“I believe the high value of well-bred males is due to their transmitting their good qualities to a far greater number of offspring than can the female.”
DARWIN, CHARLES. Autograph Letter Signed to Lawson Tait
Down, 17 January 
One page, with original stamped and postmarked envelope. Original folds, envelope soiled.
CHARLES DARWIN ON SEXUALITY AND THE TRANSMISSION OF HEREDITARY CHARACTERISTICS. The recipient of this letter, pioneering pelvic and abdominal surgeon Lawson Tait (1845-1899), is one of the fathers of gynecology. He corresponded extensively with Darwin from 1870 until the naturalist’s death in 1882. Tait actively promoted Darwinism in the medical community, and Darwin in turn quoted Tait’s 1869 paper “Law of Natural Selection” in The Descent of Man (1871).
In January 1877 Tait sent Darwin an extract from his forthcoming Diseases of Women. In that work Tait observed that “one of the greatest practical results of the discovery by Mr. Darwin of the descent of man from the animals” is that sexual instincts (or “passions”) are among the “most necessary as well as the most prevalent” of all instincts in humans.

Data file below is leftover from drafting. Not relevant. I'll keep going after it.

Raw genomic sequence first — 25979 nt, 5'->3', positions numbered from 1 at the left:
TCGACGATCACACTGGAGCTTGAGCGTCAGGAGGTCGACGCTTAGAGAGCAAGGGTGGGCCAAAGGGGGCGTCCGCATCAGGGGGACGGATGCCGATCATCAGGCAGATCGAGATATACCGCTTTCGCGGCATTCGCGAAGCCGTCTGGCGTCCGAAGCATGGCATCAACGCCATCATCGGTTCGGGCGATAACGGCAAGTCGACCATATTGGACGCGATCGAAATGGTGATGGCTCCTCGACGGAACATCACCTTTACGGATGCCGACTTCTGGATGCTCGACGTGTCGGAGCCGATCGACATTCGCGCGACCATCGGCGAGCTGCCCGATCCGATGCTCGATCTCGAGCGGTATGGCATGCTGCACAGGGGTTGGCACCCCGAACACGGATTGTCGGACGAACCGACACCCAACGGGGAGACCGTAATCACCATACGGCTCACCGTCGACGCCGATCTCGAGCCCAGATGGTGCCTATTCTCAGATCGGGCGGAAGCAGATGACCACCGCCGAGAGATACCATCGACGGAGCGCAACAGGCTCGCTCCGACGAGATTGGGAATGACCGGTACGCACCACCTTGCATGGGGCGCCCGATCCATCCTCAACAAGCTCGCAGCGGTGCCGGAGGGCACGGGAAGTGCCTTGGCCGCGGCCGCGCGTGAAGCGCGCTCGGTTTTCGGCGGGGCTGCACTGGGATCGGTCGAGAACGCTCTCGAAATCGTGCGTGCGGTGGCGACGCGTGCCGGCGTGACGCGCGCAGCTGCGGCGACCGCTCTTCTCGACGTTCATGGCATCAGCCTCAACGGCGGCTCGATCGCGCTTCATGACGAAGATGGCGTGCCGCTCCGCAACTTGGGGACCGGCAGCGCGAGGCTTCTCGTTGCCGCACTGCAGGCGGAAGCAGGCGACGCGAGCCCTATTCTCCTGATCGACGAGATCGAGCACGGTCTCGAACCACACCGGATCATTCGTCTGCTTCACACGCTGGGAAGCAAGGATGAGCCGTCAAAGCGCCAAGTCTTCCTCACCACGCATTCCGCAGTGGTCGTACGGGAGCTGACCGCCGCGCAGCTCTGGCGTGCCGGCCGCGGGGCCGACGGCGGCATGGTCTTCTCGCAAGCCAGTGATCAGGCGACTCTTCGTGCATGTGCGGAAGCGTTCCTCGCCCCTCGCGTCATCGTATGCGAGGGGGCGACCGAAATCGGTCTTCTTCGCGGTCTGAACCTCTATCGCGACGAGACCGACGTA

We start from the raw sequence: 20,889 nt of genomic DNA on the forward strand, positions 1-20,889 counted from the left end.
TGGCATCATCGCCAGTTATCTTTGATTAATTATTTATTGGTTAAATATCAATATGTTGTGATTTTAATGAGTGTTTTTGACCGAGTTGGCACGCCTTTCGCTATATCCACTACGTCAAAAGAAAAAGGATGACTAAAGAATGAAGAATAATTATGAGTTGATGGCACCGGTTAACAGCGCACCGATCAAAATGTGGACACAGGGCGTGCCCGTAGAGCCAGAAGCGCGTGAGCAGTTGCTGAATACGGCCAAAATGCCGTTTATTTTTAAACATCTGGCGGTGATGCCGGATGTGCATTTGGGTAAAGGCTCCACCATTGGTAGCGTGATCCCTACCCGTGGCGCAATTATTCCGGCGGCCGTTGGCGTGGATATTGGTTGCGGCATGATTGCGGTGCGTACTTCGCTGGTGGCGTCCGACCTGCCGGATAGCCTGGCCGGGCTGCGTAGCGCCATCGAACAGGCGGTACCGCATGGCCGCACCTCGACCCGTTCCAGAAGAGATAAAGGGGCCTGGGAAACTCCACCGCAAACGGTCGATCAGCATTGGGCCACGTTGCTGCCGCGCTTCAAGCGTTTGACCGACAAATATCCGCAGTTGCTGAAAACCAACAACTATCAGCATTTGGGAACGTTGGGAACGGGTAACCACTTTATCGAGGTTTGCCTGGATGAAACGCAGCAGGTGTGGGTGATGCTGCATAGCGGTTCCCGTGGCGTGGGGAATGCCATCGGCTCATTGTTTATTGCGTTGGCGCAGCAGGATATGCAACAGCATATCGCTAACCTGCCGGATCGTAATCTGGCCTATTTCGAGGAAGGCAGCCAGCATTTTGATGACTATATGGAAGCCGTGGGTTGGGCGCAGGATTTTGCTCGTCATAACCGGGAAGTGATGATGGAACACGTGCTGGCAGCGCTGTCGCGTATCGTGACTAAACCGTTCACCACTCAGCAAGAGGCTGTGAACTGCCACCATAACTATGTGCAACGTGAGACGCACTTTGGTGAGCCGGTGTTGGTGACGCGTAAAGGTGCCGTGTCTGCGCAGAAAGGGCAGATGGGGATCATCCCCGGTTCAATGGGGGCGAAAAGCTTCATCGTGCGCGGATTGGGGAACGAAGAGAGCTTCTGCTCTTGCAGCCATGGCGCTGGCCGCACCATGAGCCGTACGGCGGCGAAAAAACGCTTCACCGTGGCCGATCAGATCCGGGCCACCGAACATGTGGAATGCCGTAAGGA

In this fascinating letter Darwin reacts to Tait’s writing, stating, “I sh[oul]d be glad to give any criticisms, but I have none to make & agree with what you say — There is, however, one trifling point on which I differ; viz. that I believe the high value of well-bred males is due to their transmitting their good qualities to a far greater number of offspring than can the female.”
This letter, written a few years after The Descent of Man, provides a fascinating glimpse of Darwin’s views on sexuality and the transmission of hereditary characteristics.
Provenance: Sotheby’s 24 July 1978, lot 225 (“Property of a Lady”).